Treatment of mice or rats with serotonin reuptake inhibiting antidepressants (SRIs) during a specific period shortly after birth results in increased anxiety- and depressive-like behavior in adulthood. Here, we will extend our studies on the use of voltammetry methods to investigate the role of the serotonin transporter (SERT) in anxiety and depression to include this important model of postnatal inhibition of serotonin reuptake. We will use chronoamperometry to determine changes in serotonin uptake rates during periadolescence and adulthood arising from postnatal treatment with an SRI. We have demonstrated previously that the use of high-speed chronoamperometry to measure serotonin uptake in brain synaptosomes is superior to traditional radiochemical methods. We will also utilize quantitative autoradiography to evaluate changes in serotonin transporter binding sites to determine whether alterations in SERT function and expression are correlated. There is recent evidence that hippocampal SERT function and expression increase during early and middle adult periods in normal animals. The design of this study will allow us to investigate whether this developmental trajectory begins prior to adulthood. We will also determine whether it is present in brain regions other than hippocampus that are innervated by the serotonergic system and are important for modulating anxiety and mood. Moreover, we will test the hypothesis that postnatal administration of SRIs disrupts normal periadolescent and adult development of SERT function and expression. The results of this study will allow us to interpret whether alterations in normal SERT development occurring during adolescent and/or adult time frames are key elements contributing to the altered phenotype induced by postnatal SRI exposure. This has ramifications for our understanding of normal development of the serotonergic system and for altered trajectories related to early life exposure to SRIs.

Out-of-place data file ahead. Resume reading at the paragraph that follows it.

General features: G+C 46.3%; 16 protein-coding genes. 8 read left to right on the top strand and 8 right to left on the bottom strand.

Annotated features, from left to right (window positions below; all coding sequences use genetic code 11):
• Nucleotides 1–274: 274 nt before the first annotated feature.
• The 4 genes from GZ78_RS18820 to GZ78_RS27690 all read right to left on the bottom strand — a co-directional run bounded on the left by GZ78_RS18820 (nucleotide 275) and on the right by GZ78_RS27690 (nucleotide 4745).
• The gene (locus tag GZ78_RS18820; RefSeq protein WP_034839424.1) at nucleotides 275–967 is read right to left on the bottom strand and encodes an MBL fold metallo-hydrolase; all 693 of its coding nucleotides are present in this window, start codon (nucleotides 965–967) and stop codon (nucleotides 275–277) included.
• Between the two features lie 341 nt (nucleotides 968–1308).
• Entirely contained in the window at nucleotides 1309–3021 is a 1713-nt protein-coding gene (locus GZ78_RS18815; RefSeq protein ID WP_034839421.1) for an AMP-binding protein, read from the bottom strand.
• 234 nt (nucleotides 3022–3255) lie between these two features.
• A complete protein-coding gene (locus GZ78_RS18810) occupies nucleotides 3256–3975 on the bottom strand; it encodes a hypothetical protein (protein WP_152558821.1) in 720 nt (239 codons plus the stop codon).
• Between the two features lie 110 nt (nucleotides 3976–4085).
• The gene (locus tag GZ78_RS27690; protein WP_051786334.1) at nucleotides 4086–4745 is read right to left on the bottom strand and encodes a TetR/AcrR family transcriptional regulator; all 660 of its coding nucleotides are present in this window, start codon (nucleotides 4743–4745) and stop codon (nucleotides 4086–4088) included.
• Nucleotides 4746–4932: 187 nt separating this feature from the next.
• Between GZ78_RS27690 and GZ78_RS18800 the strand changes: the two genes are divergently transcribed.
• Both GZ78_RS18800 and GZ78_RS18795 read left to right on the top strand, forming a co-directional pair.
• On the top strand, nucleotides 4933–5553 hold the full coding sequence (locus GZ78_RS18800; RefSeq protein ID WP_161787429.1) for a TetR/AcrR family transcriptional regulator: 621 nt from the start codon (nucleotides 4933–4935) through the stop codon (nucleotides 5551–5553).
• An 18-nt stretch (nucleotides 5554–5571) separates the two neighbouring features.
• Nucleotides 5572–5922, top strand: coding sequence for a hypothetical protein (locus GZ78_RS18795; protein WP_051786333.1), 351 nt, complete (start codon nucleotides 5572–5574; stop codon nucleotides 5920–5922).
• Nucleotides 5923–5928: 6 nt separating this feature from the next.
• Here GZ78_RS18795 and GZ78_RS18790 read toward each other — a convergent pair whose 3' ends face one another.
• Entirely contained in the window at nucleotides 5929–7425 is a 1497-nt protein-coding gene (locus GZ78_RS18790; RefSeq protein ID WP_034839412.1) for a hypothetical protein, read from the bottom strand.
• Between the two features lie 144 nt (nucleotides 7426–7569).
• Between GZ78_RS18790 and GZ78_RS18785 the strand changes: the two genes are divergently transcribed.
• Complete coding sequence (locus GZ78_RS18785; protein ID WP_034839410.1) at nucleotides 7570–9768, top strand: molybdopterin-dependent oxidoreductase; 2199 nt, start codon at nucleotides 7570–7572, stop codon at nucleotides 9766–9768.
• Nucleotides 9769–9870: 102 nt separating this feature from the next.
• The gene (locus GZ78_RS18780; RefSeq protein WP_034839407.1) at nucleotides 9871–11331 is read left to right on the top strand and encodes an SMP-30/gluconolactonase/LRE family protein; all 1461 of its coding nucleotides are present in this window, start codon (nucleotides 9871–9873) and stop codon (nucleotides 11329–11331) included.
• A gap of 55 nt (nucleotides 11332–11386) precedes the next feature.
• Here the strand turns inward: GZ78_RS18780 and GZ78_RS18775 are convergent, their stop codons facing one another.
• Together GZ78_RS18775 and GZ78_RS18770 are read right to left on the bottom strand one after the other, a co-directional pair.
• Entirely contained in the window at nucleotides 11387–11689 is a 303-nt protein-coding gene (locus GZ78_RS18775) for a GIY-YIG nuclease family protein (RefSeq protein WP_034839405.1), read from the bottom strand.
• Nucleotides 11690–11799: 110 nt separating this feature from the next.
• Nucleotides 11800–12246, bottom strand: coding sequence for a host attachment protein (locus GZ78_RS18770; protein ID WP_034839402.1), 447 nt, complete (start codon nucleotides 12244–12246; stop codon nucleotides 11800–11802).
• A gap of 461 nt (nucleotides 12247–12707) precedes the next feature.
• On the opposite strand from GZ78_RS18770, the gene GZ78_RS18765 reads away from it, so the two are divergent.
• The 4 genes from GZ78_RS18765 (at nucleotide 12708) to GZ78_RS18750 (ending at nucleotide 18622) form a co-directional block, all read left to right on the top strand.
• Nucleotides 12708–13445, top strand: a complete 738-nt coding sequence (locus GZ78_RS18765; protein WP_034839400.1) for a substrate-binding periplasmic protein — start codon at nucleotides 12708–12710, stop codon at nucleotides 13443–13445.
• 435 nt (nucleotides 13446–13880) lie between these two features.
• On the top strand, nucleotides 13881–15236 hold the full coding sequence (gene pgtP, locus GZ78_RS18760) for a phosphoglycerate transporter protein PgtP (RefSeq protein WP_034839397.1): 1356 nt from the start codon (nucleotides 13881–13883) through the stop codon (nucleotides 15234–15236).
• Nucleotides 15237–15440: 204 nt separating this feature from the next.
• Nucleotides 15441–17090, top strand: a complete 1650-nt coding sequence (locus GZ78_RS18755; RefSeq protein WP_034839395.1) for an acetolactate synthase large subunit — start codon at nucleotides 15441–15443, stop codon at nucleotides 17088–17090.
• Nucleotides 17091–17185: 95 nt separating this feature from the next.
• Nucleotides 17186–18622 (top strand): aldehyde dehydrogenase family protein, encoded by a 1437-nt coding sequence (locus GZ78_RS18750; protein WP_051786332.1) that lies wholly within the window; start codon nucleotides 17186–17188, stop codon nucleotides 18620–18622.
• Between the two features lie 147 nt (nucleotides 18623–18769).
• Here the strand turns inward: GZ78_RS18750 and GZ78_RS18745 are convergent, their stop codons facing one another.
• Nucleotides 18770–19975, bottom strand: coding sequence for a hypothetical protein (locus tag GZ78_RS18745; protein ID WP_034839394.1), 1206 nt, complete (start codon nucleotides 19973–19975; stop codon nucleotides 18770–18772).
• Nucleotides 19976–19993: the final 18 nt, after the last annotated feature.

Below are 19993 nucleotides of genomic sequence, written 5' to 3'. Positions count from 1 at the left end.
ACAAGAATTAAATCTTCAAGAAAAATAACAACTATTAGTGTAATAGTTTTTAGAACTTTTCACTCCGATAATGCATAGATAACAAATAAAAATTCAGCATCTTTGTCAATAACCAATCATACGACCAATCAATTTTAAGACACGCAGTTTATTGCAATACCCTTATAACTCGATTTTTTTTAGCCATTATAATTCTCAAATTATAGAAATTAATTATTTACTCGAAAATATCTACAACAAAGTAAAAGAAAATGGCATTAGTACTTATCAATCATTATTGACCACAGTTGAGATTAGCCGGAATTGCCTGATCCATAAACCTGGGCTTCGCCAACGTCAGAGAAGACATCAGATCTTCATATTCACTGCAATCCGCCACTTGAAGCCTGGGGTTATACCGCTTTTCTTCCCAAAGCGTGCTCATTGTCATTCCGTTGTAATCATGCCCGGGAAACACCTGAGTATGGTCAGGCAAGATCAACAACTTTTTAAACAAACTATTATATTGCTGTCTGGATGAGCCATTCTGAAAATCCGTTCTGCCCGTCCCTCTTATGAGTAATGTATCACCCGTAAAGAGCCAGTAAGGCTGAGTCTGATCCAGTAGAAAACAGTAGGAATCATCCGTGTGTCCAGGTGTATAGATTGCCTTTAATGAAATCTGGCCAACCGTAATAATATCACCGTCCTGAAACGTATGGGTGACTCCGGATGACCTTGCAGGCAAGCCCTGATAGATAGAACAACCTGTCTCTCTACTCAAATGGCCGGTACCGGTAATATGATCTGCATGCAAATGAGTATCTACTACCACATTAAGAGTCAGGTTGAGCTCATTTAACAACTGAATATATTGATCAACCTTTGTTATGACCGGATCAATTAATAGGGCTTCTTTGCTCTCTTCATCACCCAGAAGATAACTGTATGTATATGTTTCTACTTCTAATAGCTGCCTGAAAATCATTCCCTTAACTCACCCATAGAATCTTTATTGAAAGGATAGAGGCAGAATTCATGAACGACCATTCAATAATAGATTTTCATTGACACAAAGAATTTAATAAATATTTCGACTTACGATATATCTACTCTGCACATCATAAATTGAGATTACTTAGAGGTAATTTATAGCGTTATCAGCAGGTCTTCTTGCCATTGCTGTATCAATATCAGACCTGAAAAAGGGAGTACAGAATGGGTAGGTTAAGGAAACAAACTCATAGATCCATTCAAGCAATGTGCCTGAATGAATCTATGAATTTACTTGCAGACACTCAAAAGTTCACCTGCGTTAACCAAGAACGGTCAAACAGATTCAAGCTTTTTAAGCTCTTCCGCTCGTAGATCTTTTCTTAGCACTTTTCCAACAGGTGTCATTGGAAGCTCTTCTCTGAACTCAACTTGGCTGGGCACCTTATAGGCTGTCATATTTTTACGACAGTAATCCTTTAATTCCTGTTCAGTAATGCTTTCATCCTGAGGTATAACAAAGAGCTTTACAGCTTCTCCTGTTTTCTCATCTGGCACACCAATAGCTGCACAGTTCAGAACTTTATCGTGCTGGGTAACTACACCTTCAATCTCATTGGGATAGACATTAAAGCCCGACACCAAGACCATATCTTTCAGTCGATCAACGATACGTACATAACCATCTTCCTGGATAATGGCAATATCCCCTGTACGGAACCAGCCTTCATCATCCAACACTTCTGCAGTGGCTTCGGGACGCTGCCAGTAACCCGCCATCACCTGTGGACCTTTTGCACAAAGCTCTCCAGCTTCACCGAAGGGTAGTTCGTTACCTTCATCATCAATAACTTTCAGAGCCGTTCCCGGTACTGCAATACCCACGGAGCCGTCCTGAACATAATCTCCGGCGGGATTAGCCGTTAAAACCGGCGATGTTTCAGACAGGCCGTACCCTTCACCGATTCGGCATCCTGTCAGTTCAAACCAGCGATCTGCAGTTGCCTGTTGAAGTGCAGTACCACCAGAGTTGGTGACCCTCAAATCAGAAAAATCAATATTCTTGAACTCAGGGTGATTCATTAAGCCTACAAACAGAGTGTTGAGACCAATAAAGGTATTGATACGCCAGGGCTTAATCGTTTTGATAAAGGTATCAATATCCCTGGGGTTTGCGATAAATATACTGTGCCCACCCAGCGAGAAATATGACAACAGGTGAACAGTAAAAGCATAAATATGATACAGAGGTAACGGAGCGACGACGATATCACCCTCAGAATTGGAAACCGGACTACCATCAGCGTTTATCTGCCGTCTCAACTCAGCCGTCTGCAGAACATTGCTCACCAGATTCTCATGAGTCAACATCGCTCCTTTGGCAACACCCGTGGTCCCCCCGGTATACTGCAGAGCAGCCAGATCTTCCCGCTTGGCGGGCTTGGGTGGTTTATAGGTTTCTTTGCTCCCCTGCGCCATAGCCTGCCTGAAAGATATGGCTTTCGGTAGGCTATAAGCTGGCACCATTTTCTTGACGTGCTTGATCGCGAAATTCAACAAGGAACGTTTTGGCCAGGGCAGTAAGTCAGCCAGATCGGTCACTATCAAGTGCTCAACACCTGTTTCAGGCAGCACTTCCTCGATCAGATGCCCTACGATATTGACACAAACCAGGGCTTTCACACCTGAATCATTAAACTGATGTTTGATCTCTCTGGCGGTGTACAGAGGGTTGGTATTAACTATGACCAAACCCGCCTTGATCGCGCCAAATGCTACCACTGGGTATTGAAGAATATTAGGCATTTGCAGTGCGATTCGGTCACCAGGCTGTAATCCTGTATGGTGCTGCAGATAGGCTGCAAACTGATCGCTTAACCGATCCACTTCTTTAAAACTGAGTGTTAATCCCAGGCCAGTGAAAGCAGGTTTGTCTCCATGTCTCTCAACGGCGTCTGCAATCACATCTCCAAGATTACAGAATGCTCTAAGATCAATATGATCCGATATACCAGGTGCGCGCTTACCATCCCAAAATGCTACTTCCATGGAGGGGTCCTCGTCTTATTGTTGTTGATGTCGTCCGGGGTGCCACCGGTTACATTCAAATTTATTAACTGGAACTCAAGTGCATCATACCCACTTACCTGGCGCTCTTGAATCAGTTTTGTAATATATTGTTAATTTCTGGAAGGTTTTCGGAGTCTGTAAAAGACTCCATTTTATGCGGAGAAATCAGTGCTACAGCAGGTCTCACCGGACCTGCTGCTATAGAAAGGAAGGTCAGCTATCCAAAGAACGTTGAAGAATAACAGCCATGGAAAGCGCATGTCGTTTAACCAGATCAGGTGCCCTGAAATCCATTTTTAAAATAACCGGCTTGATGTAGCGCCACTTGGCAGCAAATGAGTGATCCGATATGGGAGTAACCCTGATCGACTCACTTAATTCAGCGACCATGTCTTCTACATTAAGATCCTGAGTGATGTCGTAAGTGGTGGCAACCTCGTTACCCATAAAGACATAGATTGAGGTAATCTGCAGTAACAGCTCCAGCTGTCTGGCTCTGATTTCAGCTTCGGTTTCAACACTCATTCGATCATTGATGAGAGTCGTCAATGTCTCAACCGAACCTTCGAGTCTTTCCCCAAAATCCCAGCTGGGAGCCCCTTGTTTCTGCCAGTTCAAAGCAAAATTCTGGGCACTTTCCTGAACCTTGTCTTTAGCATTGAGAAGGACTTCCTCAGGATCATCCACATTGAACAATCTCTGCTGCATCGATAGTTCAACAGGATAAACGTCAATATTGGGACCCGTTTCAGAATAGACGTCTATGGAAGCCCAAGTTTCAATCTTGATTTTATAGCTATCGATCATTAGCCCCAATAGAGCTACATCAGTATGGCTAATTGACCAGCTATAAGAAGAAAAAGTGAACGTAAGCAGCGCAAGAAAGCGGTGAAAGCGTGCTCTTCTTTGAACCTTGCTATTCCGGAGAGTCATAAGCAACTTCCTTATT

Treatment of mice or rats with serotonin reuptake inhibiting antidepressants for a short period after birth leads to elevated anxiety and depressive behavior in adulthood. We will use a state-of-the-art electrochemical method to determine whether reductions in serotonin reuptake persist long after the cessation of drug treatment. We will explore the idea that early life exposure to antidepressants alters the normal development of serotonin transporter function and expression. The results of this study will increase our understanding of normal brain development and altered developmental trajectories related to early life exposure to antidepressants.
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